EU Aviation Emissions Levy Ruled Lawful by European Court as Measure Enters into Force
The ongoing battle over aviation emissions reached new heights over the past few weeks, with the European Court of Justice (ECJ) ruling on 21 December that the inclusion of aviation in the EU Emissions Trading System (ETS) is indeed valid. In response, China’s four major airlines threatened last week not to pay the charge under the EU scheme, while the US airline industry group that helped launch the legal challenge has pledged to consider other options to fight the plan.
The inclusion of aviation in the scheme went into effect on 1 January. Under the EU scheme, all airlines - regardless of nationality - will be required to surrender emission permits for intra-EU flights, as well as flights to and from the EU bloc. For inter-regional flights, emissions are calculated for the entire last ‘leg’, which naturally results in higher costs for transatlantic and other long-distance flights.
Brussels has insisted that including all airlines is key for the scheme’s success, specifically by reducing possibilities of carbon leakage. Otherwise, the reduction of emissions by EU airlines could end up being offset by an increase in emissions by non-EU airlines.
The court’s December decision received a warm welcome from EU Climate Commissioner Connie Hedegaard. “I am of course very satisfied to see that the Court clearly concluded that the EU Directive is fully compatible with international law,” she said.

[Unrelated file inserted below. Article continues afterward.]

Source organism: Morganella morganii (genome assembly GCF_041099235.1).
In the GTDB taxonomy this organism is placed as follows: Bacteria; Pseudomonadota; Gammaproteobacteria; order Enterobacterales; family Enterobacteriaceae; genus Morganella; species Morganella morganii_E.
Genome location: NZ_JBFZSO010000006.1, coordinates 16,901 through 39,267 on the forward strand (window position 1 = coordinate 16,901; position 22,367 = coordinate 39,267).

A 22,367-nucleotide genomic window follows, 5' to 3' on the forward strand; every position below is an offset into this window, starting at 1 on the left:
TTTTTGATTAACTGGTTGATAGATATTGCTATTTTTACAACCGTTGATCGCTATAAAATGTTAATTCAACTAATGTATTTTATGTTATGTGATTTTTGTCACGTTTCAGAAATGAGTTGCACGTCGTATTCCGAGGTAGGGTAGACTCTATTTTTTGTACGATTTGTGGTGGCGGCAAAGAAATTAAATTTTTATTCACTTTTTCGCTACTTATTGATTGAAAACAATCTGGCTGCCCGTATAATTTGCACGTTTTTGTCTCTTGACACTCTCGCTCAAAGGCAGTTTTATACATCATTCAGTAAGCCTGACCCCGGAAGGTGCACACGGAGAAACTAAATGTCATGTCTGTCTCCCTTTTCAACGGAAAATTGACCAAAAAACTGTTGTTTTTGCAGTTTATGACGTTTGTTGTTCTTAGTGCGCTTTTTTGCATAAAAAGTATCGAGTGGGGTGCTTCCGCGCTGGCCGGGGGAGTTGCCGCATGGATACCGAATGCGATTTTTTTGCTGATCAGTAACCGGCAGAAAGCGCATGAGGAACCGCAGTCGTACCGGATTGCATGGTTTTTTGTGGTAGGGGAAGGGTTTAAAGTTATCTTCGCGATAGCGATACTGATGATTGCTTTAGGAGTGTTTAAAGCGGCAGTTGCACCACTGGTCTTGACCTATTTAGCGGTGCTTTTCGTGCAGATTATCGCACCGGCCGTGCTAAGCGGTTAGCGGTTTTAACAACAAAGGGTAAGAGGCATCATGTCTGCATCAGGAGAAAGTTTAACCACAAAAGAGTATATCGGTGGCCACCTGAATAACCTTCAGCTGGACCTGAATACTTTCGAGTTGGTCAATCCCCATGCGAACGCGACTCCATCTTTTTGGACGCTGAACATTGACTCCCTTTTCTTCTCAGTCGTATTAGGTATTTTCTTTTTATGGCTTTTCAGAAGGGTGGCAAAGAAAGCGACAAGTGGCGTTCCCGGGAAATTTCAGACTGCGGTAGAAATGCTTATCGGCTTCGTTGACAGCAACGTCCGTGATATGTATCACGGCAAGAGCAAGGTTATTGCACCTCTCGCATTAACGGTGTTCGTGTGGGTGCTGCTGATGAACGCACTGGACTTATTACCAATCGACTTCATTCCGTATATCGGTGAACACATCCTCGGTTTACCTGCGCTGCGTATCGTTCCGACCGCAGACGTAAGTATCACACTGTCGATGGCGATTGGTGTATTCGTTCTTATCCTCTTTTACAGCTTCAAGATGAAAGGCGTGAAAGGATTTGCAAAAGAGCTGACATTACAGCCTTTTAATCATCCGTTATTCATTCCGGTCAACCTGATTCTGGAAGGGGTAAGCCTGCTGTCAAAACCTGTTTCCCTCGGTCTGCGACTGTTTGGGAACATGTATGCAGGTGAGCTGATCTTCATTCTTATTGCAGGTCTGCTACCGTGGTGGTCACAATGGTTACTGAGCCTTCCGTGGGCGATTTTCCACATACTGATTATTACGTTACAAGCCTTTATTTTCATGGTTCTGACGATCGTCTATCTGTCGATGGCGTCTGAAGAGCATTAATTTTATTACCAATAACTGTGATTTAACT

“A number of American airlines decided to challenge our legislation in court and thus abide by the rule of law. So now we expect them to respect European law,” Hedegaard continued.
Airlines that do not comply with the EU ETS could potentially be banned from EU airports, the European Commission said last week. However, the Commission is “confident” that companies will comply, Isaac Valero-Ladrón, the commission’s spokesman for climate action, told reporters in Brussels on Thursday 5 January.
Any ban against noncompliant airlines would only be measures of last resort, he added. The initial penalty for non-compliance would be a fine of €100 per tonne of carbon dioxide that has not been accounted for under the EU system. “The penalties for noncompliance are much higher than compliance,” Valero-Ladrón explained, according to the New York Times.
Court agrees with Advocate General: measure fully compatible with international law
The ruling follows the October release of an official opinion by ECJ Advocate General Juliane Kokott, which similarly suggested that the EU plan was indeed compatible with international law (see Bridges Weekly, 12 October 2011). Advocate General opinions are non-binding but are meant to inform the court, which usually follows the recommendations.
The lawsuit was brought in front of the court by the Air Transport Association of America - now known as Airlines for America - along with American Airlines, Continental Airlines, and United Airlines.
After dismissing the Chicago Convention - of which the EU itself is not a member (despite all EU member states being signatories) - and the Kyoto Protocol as a basis for claims, the court examined the legality of the inclusion of aviation in the ETS scheme in the light of customary rules relating to the sovereignty over airspace and the freedom of the high seas, as well as the 2007 Open Skies Agreement between the US and the EU.
ETS not in violation of state sovereignty, court finds
Two claims took centre stage in the case: the questions of whether the inclusion of flight passages outside of European airspace had an extraterritorial effect and of whether the emission charges constitute a charge on fuel or a limitation to the frequency of traffic.